After latest blow, a biodiesel tax credit may be months away

DANVILLE – What happens in Washington does affect Main Street, especially Danville's.

Without a tax incentive that expired at the end of 2009, production at the Blackhawk Biodiesel plant, north of Main Street in central Danville, began to slow down. Unless the subsidy is renewed soon, plant managers fear, 30 local jobs could be lost.

Last week, language to renew the subsidy was removed from Senate legislation, adding to the uncertainty that has plagued biodiesel producers since the first of the year.

"The industry is holding on by a thread," said Michael Frohlich of the National Biodiesel Board.

The $1-per-gallon tax incentive, which goes to biodiesel buyers, expired Dec. 31 when Congress failed to renew it. Without the incentive, biodiesel is not as competitively priced as petroleum diesel, so buyers have stopped buying and production has slowed.

The industry was hopeful last week when the tax credit was included in a jobs bill. But last Thursday, Senate Majority Leader Harry Reid, D-Nevada, removed it.

Alicia Clancy, spokeswoman for Renewable Energy Group, a co-owner in the Blackhawk facility, said it's unknown when the incentive might be included in another piece of legislation.

"So we are left once again waiting to find out the fate of our industry, which is very unfortunate considering these are green jobs at stake," she said.

Frohlich said no one in Washington has spoken out against the biodiesel tax credit, which was not the only tax incentive struck from the legislation last week. Frohlich said Reid indicated he wants to address those issues in a later bill.

"Obviously, it was very upsetting news," Frohlich said. "This was a strong bipartisan bill that clearly would have gone through."

Christina Angarola, spokeswoman for Sen. Dick Durbin, D-Ill., said the biodiesel tax credit and other items, such as unemployment insurance and food stamps, might be put in separate legislation in coming weeks or months. Such a bill might gain bipartisan support. She said Durbin is in favor of renewing the biodiesel tax credit.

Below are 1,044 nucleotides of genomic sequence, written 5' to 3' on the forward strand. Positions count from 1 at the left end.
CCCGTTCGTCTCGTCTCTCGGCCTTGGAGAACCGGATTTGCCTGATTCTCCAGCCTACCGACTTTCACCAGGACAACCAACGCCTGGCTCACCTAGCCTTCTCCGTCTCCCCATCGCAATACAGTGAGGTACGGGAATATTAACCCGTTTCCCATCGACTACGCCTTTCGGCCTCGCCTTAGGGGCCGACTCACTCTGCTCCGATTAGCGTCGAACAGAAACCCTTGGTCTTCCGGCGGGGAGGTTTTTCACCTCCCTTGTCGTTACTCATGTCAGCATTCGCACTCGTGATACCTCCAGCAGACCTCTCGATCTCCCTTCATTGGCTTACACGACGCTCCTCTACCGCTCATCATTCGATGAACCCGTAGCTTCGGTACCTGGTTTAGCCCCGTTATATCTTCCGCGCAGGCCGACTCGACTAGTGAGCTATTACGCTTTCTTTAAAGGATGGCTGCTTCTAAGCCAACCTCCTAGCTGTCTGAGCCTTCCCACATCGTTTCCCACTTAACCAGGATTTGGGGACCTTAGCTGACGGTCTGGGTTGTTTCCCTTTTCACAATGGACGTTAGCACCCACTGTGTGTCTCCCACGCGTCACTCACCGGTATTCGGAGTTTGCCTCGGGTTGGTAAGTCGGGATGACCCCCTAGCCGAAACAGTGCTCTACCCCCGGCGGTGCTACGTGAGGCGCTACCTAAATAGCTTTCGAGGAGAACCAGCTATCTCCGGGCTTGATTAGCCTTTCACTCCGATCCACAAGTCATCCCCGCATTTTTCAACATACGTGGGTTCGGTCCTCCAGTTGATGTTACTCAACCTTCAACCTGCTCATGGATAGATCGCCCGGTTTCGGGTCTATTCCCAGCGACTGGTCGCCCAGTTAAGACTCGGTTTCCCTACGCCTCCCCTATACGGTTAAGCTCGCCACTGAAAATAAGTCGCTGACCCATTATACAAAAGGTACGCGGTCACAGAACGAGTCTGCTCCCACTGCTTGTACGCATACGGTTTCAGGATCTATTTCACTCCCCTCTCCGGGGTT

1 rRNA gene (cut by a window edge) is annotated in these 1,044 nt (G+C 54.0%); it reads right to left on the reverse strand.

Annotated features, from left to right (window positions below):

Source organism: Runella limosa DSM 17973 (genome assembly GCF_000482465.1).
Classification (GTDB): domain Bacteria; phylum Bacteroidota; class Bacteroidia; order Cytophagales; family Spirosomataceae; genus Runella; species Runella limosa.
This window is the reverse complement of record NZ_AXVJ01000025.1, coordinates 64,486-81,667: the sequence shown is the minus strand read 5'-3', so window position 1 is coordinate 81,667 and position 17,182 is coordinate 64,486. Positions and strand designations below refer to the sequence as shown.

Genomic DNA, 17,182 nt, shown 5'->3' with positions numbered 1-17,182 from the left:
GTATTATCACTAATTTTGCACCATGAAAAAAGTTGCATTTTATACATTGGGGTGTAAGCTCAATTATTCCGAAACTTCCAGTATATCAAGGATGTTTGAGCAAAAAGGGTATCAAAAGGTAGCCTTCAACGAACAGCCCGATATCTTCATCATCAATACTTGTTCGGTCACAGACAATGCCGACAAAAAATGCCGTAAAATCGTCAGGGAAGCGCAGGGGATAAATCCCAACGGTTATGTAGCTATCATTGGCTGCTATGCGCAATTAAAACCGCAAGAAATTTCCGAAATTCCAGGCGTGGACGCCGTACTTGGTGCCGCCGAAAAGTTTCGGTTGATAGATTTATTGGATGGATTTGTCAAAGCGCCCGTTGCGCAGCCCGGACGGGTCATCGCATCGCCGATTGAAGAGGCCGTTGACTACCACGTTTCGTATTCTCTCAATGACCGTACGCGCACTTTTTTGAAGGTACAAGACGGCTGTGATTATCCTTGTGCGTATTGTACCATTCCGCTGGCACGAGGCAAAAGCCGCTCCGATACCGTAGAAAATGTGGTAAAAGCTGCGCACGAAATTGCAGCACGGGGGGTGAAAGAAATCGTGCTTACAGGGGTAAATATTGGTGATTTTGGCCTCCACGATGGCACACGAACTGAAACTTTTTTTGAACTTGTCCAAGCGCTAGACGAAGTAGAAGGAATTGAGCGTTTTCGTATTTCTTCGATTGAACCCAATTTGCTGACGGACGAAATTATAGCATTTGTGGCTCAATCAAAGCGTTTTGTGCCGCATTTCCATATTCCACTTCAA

David Swenson, associate scientist and economist at Iowa State University, said the biodiesel tax credit could be getting caught up in political horse trading, but pragmatism is playing a part as well. Lawmakers, he said, are wary of the growing federal deficit. With all the other programs that must be funded, renewal of the biodiesel tax credit isn't ranking as a high priority.

"Irrespective of the subsidies, the prospects for growth in the industry are bleak right now, and so bleak that they require high subsidies and mandates just to rationalize existing capital investment," he said. "That's hard to maintain, and that's a political loser."

Biodiesel is much more environmentally beneficial than ethanol, but the capacity to produce meaningful levels of biodiesel is very limited for a variety of reasons – the most important being value, he said. Soybean oil is one of the major raw materials used to produce biodiesel, and Swenson said soybean oil is worth more as a food product than as a source of fuel.

"Soybeans are just too darn good to be used for fuel. They have uses for so many other things," said Swenson, who added that when food is pitted against fuel, food always wins.

According to the USDA Economic Research Service, soybean oil represents 71.3 percent of U.S. fats and oils consumption, significantly outpacing all other types of edible oils combined.

And according to the United Soybean Board, soybean oil has many food applications, including salad and cooking oil, baking and frying fats and margarine. In 2007-08, 49 percent of soybean oil was used for salad and cooking oils, 27 percent for baking and frying fats, 14 percent for biodiesel production and 5 percent for margarine, and other edible products used 5 percent.

Swenson said it's not that there are anti-biodiesel forces aligning, it's just that biodiesel is competing with other valuable uses of soybeans. So biodiesel requires a tremendous subsidy to get it close to making a profit, he said.

"It's exceedingly expensive from the public-policy side and requires a high level of subsidy, and we just can't flat produce that much," he said.

Swenson said of the economists he follows, none predict a growth scenario in the biodiesel industry without continued mandated consumption and massive subsidies.

Although the subsidy remains in question right now, the industry will get a boost from mandated consumption in July when changes to the nation's Renewable Fuel Standard, which is set by the United States Environmental Protection Agency, require increased production goals for biodiesel.

Frohlich said that will be a great shot in the arm, but it doesn't take effect until July, and plants can't hang on that long.

Clancy said the Danville plant has been fortunate to have a limited amount of demand that's kept it producing at a reduced rate, but employees there, like all REG workers, have taken pay cuts.

"And we've been able to keep that facility running enough to keep the staff on board, but the longer the wait, the harder that process," she said.

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